The smart watches seen on the wrists of roughly 1 in 5 Americans could be more than just a fun gimmick but a potentially useful research tool to track habitual physical activity levels. People who took more steps daily, as tracked by their watch, had lower blood pressure on average than those taking fewer steps in a study presented at the American College of Cardiology's Annual Scientific Session Together with World Congress of Cardiology (ACC.20/WCC).
The research is part of the Framingham Heart Study, a project focusing on factors affecting heart disease that has been ongoing for more than 70 years. Researchers analyzed data from 638 study participants who were asked to wear an Apple Watch daily and record their blood pressure at home weekly. Over the course of the study, participants' average systolic blood pressure was 122 mm Hg and average diastolic blood pressure was 76 mm Hg, levels that are considered normal to slightly elevated according to the 2017 ACC/AHA High Blood Pressure in Adults guideline.
The study is one of the first to use commercially available wearable devices to track habitual physical activity in a large group of people in the context of daily life outside of a health care setting or research center.
"Measuring habitual physical activity in community-based settings in this way distinguishes our study from prior studies that have looked at either self-reported physical activity or used accelerometers to measure daily activity for only a short amount of time, usually about a week," said Mayank Sardana, MD, a clinical fellow at the University of California, San Francisco, and the study's lead author.
Although the study was observational and does not show cause and effect, the findings align with previous research suggesting that being more physically active can help lower blood pressure. After accounting for demographic factors, the study found participants' systolic blood pressure was about 0.45 points lower for every 1,000 daily steps taken, meaning that a person taking 10,000 steps daily would have a systolic blood pressure 2.25 points lower than a person taking just 5,000 steps daily, on average. Given that study participants had an average systolic blood pressure of 122 mm Hg, this amount could make the difference between blood pressure that is considered normal (less than 120 mm Hg) and elevated (120 mm Hg or higher).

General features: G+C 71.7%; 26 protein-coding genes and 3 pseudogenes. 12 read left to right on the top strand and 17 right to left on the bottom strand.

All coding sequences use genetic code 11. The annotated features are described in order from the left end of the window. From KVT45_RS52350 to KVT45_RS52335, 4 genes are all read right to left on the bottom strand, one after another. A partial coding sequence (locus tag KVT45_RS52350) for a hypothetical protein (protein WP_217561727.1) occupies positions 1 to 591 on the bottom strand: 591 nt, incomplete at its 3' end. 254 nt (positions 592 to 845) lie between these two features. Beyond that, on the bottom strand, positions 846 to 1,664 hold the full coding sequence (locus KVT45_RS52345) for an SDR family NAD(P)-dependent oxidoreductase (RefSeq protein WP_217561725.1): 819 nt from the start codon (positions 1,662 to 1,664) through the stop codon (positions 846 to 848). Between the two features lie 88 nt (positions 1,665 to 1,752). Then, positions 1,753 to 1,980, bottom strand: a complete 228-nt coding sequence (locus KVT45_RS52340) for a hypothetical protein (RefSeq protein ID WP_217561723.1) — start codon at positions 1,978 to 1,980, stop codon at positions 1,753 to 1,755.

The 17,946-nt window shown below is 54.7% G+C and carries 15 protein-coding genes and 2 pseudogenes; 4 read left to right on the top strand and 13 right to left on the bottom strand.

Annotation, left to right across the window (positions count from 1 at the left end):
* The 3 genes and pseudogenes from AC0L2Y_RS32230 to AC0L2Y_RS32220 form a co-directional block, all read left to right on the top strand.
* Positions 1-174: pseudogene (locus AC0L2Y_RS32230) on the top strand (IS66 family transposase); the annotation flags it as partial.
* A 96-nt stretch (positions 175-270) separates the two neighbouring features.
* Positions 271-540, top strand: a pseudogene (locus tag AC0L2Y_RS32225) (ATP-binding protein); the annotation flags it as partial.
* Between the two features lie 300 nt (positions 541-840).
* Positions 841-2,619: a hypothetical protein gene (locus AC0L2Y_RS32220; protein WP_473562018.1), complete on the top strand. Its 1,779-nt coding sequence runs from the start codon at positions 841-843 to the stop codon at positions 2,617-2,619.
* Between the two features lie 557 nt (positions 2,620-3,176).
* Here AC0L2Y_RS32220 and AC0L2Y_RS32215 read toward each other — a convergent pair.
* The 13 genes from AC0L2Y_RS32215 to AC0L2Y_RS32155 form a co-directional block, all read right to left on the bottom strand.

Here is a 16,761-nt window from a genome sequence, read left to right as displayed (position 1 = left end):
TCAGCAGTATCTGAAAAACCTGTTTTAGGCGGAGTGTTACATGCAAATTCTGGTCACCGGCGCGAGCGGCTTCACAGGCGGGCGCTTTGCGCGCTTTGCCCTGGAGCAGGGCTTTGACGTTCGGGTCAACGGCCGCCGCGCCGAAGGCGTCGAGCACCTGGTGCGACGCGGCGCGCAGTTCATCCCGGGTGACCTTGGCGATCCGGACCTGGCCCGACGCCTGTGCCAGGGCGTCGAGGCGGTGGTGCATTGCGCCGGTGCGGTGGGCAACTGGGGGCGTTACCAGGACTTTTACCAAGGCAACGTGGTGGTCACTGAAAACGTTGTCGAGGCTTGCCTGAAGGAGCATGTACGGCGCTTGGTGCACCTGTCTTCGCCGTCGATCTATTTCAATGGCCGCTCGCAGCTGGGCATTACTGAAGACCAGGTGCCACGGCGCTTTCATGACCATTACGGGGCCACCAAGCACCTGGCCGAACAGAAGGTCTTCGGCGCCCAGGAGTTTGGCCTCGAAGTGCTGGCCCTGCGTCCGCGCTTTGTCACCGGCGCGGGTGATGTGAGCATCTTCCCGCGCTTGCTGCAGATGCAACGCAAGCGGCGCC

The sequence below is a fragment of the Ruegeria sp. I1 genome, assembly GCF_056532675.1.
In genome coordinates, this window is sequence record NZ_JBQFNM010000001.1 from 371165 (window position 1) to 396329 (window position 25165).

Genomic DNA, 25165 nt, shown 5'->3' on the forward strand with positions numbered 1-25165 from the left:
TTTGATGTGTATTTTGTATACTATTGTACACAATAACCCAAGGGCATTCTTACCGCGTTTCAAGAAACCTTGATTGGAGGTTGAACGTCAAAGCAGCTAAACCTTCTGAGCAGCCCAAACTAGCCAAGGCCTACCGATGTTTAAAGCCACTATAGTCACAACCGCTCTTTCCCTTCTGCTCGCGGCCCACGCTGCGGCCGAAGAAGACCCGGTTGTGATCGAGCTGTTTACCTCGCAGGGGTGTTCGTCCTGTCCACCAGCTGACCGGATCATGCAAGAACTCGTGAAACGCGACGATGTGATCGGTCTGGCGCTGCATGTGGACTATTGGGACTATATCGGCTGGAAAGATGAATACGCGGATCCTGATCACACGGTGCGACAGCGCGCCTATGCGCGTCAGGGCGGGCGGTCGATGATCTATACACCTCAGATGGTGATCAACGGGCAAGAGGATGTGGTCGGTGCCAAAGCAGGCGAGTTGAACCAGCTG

"This study solidifies our understanding of the relationship between physical activity and blood pressure and raises the possibility that obesity or body mass index accounts for a lot of that relationship," Sardana said. "Going forward, it would be useful to look at how smart devices might be leveraged to promote physical activity, reduce the burden of obesity and potentially reduce blood pressure."
Researchers excluded data from the participants with less than 30 days of wear time to ensure participants were accustomed to wearing the watch. They also excluded data from the days on which the watch was worn for less than five hours to ensure the step counts reflected most of a person's daily movements. Over the course of about five months, participants averaged about 7,500 steps per day. Those with a higher daily step count had significantly lower systolic and diastolic blood pressure. In a secondary analysis, the researchers found the association between step count and blood pressure was no longer significant if BMI was taken into account, which suggests BMI might be a mediating factor in the relationship.
However, the study was not designed to discern whether BMI affects step count or the other way around.
"We should look to future studies to answer the question of directionality with a randomized trial or cohort intervention," Sardana said.
Sardana added that the electronic Framingham Heart Study cohort is the largest sample of participants developed leveraging the seminal Framingham Heart Study who are providing continuous data from smart devices for research. Their findings support the role of leveraging the data from wearable devices in epidemiology research to enhance the understanding of the relationship between cardiovascular risk factors and cardiovascular disease.
Nearly half of U.S. adults are estimated to have high blood pressure, and many don't know they have it. Over time, elevated blood pressure can weaken the heart, blood vessels, kidneys and other parts of the body.
ACC.20/WCC will take place March 28-30, bringing together cardiologists and cardiovascular specialists from around the world to share the newest discoveries in treatment and prevention. Follow @ACCinTouch, @ACCMediaCenter and #ACC20/#WCCardio for the latest news from the meeting.
The American College of Cardiology envisions a world where innovation and knowledge optimize cardiovascular care and outcomes. As the professional home for the entire cardiovascular care team, the mission of the College and its 54,000 members is to transform cardiovascular care and to improve heart health. The ACC bestows credentials upon cardiovascular professionals who meet stringent qualifications and leads in the formation of health policy, standards and guidelines. The College also provides professional medical education, disseminates cardiovascular research through its world-renowned JACC Journals, operates national registries to measure and improve care and offers cardiovascular accreditation to hospitals and institutions. For more, visit acc.org.